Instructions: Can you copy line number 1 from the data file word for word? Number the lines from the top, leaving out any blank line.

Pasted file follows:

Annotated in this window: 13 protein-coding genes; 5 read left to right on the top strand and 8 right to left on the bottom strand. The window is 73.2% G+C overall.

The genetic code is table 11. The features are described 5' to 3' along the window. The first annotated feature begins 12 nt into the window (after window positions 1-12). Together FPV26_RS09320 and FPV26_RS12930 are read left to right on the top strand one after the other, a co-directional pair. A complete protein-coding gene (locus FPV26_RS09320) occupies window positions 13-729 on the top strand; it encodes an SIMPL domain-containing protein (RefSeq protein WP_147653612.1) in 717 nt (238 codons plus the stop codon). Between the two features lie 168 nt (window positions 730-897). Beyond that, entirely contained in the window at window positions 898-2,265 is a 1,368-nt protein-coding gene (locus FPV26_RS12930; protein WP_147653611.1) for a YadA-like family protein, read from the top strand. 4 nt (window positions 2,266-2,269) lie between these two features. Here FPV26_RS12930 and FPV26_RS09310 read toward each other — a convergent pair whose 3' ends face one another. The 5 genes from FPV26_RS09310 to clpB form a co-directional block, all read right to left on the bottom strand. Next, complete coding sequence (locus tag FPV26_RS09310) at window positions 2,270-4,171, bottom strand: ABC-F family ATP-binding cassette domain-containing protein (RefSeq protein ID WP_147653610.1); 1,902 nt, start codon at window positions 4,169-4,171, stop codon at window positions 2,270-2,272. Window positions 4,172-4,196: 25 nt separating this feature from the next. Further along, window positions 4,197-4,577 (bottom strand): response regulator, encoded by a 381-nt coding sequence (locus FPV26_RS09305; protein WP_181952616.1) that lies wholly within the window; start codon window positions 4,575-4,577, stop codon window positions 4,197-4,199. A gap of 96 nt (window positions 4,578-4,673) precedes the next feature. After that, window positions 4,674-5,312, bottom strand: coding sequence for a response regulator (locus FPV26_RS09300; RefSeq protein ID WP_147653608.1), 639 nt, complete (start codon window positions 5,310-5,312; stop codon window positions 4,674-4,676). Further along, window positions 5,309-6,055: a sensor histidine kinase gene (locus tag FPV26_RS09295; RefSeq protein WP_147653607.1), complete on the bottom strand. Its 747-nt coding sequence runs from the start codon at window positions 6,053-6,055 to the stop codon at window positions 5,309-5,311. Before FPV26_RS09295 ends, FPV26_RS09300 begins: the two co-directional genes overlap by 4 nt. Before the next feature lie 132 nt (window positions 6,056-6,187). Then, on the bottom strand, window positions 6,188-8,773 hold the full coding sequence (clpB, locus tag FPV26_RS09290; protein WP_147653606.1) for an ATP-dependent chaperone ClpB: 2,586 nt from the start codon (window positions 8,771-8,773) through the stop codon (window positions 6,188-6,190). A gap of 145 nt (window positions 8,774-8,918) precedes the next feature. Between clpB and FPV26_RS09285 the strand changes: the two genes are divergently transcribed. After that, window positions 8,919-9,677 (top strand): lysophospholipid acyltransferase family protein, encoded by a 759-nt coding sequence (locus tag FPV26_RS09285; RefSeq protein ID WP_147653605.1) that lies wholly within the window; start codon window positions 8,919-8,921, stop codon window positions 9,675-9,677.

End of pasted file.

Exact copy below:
Annotated in this window: 13 protein-coding genes; 5 read left to right on the top strand and 8 right to left on the bottom strand. The window is 73.2% G+C overall.